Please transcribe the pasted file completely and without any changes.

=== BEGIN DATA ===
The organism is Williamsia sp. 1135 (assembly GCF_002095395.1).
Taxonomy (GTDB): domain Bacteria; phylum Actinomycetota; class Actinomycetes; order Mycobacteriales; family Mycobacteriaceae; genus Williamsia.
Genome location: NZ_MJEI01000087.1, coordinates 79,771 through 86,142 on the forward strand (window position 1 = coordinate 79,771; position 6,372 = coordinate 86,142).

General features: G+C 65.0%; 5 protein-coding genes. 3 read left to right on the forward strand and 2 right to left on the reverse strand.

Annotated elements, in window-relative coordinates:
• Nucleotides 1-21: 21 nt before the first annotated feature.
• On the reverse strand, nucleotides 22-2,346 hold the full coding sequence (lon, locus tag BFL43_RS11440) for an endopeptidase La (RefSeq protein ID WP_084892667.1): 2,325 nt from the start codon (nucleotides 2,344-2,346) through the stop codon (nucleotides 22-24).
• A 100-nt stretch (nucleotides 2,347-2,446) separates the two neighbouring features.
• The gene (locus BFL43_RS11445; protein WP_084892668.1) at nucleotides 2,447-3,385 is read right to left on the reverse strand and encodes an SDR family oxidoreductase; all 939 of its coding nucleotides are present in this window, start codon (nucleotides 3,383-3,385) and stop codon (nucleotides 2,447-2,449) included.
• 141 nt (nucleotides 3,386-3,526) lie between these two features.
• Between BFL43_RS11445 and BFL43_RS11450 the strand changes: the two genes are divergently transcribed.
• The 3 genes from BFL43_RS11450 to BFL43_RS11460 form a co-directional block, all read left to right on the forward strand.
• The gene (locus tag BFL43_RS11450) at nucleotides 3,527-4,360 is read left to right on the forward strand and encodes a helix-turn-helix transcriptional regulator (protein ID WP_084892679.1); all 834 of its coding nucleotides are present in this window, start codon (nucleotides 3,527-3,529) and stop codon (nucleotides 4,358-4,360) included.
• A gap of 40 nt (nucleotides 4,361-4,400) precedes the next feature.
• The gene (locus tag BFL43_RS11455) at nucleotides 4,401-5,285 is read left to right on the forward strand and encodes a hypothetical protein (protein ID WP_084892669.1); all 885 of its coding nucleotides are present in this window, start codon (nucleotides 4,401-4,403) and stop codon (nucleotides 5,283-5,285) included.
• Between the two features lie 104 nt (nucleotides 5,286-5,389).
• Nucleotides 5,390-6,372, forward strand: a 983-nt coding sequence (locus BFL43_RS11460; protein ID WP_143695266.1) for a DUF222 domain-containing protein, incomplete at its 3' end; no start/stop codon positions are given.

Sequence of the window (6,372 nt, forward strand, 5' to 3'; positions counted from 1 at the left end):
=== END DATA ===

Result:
The organism is Williamsia sp. 1135 (assembly GCF_002095395.1).
Taxonomy (GTDB): domain Bacteria; phylum Actinomycetota; class Actinomycetes; order Mycobacteriales; family Mycobacteriaceae; genus Williamsia.
Genome location: NZ_MJEI01000087.1, coordinates 79,771 through 86,142 on the forward strand (window position 1 = coordinate 79,771; position 6,372 = coordinate 86,142).

General features: G+C 65.0%; 5 protein-coding genes. 3 read left to right on the forward strand and 2 right to left on the reverse strand.

Annotated elements, in window-relative coordinates:
• Nucleotides 1-21: 21 nt before the first annotated feature.
• On the reverse strand, nucleotides 22-2,346 hold the full coding sequence (lon, locus tag BFL43_RS11440) for an endopeptidase La (RefSeq protein ID WP_084892667.1): 2,325 nt from the start codon (nucleotides 2,344-2,346) through the stop codon (nucleotides 22-24).
• A 100-nt stretch (nucleotides 2,347-2,446) separates the two neighbouring features.
• The gene (locus BFL43_RS11445; protein WP_084892668.1) at nucleotides 2,447-3,385 is read right to left on the reverse strand and encodes an SDR family oxidoreductase; all 939 of its coding nucleotides are present in this window, start codon (nucleotides 3,383-3,385) and stop codon (nucleotides 2,447-2,449) included.
• 141 nt (nucleotides 3,386-3,526) lie between these two features.
• Between BFL43_RS11445 and BFL43_RS11450 the strand changes: the two genes are divergently transcribed.
• The 3 genes from BFL43_RS11450 to BFL43_RS11460 form a co-directional block, all read left to right on the forward strand.
• The gene (locus tag BFL43_RS11450) at nucleotides 3,527-4,360 is read left to right on the forward strand and encodes a helix-turn-helix transcriptional regulator (protein ID WP_084892679.1); all 834 of its coding nucleotides are present in this window, start codon (nucleotides 3,527-3,529) and stop codon (nucleotides 4,358-4,360) included.
• A gap of 40 nt (nucleotides 4,361-4,400) precedes the next feature.
• The gene (locus tag BFL43_RS11455) at nucleotides 4,401-5,285 is read left to right on the forward strand and encodes a hypothetical protein (protein ID WP_084892669.1); all 885 of its coding nucleotides are present in this window, start codon (nucleotides 4,401-4,403) and stop codon (nucleotides 5,283-5,285) included.
• Between the two features lie 104 nt (nucleotides 5,286-5,389).
• Nucleotides 5,390-6,372, forward strand: a 983-nt coding sequence (locus BFL43_RS11460; protein ID WP_143695266.1) for a DUF222 domain-containing protein, incomplete at its 3' end; no start/stop codon positions are given.

Sequence of the window (6,372 nt, forward strand, 5' to 3'; positions counted from 1 at the left end):